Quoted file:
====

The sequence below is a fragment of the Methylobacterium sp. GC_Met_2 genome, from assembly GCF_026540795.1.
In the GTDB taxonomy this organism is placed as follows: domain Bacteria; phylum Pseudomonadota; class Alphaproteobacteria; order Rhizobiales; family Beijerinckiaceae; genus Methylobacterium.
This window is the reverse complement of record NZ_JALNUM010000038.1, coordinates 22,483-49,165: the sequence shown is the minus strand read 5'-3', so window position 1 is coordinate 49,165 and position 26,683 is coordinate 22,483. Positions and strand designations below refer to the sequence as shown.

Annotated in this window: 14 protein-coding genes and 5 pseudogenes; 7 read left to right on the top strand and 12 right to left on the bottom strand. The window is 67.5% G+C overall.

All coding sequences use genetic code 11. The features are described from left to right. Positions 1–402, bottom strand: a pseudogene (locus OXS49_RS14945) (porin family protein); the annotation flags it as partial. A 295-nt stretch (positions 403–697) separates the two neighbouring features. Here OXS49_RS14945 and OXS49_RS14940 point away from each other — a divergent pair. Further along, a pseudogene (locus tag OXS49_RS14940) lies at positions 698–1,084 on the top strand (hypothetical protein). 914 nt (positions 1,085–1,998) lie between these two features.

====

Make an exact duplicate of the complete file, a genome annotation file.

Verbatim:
The sequence below is a fragment of the Methylobacterium sp. GC_Met_2 genome, from assembly GCF_026540795.1.
In the GTDB taxonomy this organism is placed as follows: domain Bacteria; phylum Pseudomonadota; class Alphaproteobacteria; order Rhizobiales; family Beijerinckiaceae; genus Methylobacterium.
This window is the reverse complement of record NZ_JALNUM010000038.1, coordinates 22,483-49,165: the sequence shown is the minus strand read 5'-3', so window position 1 is coordinate 49,165 and position 26,683 is coordinate 22,483. Positions and strand designations below refer to the sequence as shown.

Annotated in this window: 14 protein-coding genes and 5 pseudogenes; 7 read left to right on the top strand and 12 right to left on the bottom strand. The window is 67.5% G+C overall.

All coding sequences use genetic code 11. The features are described from left to right. Positions 1–402, bottom strand: a pseudogene (locus OXS49_RS14945) (porin family protein); the annotation flags it as partial. A 295-nt stretch (positions 403–697) separates the two neighbouring features. Here OXS49_RS14945 and OXS49_RS14940 point away from each other — a divergent pair. Further along, a pseudogene (locus tag OXS49_RS14940) lies at positions 698–1,084 on the top strand (hypothetical protein). 914 nt (positions 1,085–1,998) lie between these two features.